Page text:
2) The physical order is causally closed. There is nothing transcendent to the physical universe that exercises any causal influence on it.
3) Whatever does not occur on the physical level supervenes on the physical. Given the state of the physical, there is only one way the other levels can be.

These three claims can be true if "the physical" is deterministic or not. Even if there are no determining physical causes, if all that makes it undetermined and is nothing but brute chance, this hardly introduces libertarian free will or reason.

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38 Comments:

At 1/23/2008 10:03:00 PM , Blogger Wakefield Tolbert. said...

How on EARTH can it be irrelevant?

"Determinism", IF by this word you mean "that which is predetermined" certainly spells death for the AFR if.....IF.....matter is deterministic and thus what we commonly called physical "laws" of the Universe and the interaction of matter, gravitational force, and energy are set in motion without being able to posit or need to posit a Lawgiver, or recognize that Reason is but an emergent property of mechanistic evolution, then Lewis falls apart.

Notice how this is taken from the point of view of one athiest blogger:

"Baloney theological "Argument from Reason Claim" Subset 50:

'The universe is governed by natural laws. Laws require a lawgiver.'

CS Lewis gets blown right out of the water due to sloppy verbiage here.

This is essentially a misinterpretation of what a law actually is. It's pardonable - most people don't know. A law is a description of how things usually happen, which has been so well observed and documented that there is virtually no doubt that if Event X happens in Situation Y, Effect Z will be the result. For example, if you drop something, it will hit the floor. If it doesn't, you're either in space, or the law of gravity has spontaneously vanished, in which case you'll shortly be in space anyway. And you might suddenly stop existing as a coherent entity.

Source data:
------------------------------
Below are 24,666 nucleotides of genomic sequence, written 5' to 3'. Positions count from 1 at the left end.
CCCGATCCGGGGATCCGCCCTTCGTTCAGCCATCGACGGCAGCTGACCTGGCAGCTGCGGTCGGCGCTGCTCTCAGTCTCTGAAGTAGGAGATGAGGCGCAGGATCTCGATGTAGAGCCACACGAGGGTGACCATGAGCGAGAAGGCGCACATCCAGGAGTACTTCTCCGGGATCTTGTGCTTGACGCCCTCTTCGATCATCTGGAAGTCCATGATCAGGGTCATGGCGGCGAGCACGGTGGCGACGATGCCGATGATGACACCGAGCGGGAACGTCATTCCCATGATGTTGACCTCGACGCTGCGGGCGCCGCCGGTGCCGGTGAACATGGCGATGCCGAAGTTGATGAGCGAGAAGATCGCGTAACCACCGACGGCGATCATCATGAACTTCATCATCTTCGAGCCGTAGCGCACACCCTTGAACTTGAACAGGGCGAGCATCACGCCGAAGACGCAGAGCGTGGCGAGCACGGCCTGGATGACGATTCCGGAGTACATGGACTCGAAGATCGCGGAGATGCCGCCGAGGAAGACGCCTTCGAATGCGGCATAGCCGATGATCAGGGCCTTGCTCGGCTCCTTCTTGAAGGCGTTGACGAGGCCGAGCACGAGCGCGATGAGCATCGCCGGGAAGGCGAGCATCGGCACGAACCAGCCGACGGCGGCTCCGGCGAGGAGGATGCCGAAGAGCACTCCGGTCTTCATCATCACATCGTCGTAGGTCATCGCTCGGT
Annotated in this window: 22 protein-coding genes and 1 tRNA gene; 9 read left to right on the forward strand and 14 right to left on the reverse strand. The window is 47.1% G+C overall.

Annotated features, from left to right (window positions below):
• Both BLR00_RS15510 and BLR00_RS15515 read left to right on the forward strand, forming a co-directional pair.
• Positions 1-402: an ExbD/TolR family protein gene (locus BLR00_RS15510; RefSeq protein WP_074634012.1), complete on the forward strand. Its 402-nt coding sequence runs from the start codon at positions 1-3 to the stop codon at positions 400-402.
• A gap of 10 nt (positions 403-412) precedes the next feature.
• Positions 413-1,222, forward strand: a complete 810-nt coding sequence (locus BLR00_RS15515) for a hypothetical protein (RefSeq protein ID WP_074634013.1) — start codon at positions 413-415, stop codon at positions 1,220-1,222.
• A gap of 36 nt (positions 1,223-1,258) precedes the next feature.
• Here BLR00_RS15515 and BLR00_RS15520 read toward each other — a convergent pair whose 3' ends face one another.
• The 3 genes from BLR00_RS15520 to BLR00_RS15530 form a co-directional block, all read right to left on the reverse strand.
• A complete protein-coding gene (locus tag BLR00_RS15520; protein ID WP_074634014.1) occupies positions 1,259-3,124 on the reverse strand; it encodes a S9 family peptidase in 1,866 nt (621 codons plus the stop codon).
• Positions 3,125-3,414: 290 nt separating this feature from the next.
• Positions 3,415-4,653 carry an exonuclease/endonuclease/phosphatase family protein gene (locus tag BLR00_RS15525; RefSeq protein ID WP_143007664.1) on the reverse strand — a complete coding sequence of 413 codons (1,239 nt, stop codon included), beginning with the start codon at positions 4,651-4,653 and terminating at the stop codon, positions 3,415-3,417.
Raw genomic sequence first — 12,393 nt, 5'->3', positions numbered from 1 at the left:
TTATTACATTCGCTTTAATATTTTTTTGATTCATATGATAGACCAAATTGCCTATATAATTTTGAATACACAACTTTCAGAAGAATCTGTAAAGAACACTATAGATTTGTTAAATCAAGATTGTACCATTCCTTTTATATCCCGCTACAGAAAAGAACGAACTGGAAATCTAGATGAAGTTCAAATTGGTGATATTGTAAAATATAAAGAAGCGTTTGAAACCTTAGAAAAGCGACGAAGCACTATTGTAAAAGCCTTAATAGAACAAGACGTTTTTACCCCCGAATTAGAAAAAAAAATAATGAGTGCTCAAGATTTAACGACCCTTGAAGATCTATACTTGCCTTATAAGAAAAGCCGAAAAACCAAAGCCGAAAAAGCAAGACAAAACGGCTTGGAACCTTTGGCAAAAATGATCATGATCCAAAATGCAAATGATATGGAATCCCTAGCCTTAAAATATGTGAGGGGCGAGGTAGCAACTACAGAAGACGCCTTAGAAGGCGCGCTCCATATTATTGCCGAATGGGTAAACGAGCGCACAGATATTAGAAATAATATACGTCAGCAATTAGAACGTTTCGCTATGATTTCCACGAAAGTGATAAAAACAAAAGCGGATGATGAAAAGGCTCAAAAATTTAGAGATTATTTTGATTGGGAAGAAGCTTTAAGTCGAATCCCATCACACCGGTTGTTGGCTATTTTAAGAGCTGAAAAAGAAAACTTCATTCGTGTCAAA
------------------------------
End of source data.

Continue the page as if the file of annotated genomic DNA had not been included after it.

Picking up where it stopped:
Natural laws are descriptions of behaviour: they do NOT regulate anything. They're simply human PERCEPTIONS of how the Universe normally reacts. The confusion probably arises because of the confusion between the laws which society uses to mandate or forbid specific behaviour and physical laws. The reason they're called "laws" is because they are so universally applicable that they might as well mandate physical events. They do not, however, do so. Laws, like Theories, are subject to change if new evidence arises which may contradict them or alter our knowledge.

 
At 1/24/2008 10:22:00 AM , Blogger Blue Devil Knight said...

Wekefield: I think he just means indeterminism in physics doesn't kill the argument from reason. Read the post.

 
At 1/24/2008 10:58:00 AM , Anonymous Jim said...

I think there is a connection between the AFR and determinism: namely, that the AFR can be framed (and often is) as an argument against determinism. Non-Lewisian forms of the argument often take this form.

 
At 1/24/2008 01:19:00 PM , Blogger Victor Reppert said...

William Hasker wrote an essay entitled "The Transcendental Refutation of Determinism," but it turns out that the kind of determinism he is talking about is physical determinism, and it also turns out that he specifically mentions the fact that the introduction of mere indeterminism to a physicalist world-view won't do any good.